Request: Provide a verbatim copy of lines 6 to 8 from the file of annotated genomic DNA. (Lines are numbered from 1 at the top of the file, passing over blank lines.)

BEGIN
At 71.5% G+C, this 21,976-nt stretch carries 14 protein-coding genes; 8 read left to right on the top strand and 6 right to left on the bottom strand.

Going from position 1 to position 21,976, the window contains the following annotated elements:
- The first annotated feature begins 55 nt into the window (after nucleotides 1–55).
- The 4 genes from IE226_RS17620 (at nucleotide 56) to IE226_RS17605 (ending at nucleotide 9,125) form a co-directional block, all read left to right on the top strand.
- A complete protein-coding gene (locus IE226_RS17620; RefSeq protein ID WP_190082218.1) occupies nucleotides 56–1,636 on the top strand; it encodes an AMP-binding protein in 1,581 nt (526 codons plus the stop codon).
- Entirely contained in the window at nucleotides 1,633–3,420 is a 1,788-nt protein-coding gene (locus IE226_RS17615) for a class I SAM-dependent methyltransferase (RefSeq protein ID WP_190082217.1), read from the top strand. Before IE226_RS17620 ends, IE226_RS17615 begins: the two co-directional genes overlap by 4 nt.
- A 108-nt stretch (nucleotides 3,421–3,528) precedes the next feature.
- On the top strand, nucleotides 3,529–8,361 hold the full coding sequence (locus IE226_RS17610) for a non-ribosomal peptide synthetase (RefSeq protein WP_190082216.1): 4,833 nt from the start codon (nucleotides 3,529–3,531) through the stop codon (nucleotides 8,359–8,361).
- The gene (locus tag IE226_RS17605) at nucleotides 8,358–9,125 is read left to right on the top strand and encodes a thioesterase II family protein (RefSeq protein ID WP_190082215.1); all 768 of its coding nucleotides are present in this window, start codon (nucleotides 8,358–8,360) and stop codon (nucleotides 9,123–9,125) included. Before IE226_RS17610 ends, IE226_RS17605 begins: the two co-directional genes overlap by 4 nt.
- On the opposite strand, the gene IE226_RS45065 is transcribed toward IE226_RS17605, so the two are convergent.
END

- Entirely contained in the window at nucleotides 1,633–3,420 is a 1,788-nt protein-coding gene (locus IE226_RS17615) for a class I SAM-dependent methyltransferase (RefSeq protein ID WP_190082217.1), read from the top strand. Before IE226_RS17620 ends, IE226_RS17615 begins: the two co-directional genes overlap by 4 nt.
- A 108-nt stretch (nucleotides 3,421–3,528) precedes the next feature.
- On the top strand, nucleotides 3,529–8,361 hold the full coding sequence (locus IE226_RS17610) for a non-ribosomal peptide synthetase (RefSeq protein WP_190082216.1): 4,833 nt from the start codon (nucleotides 3,529–3,531) through the stop codon (nucleotides 8,359–8,361).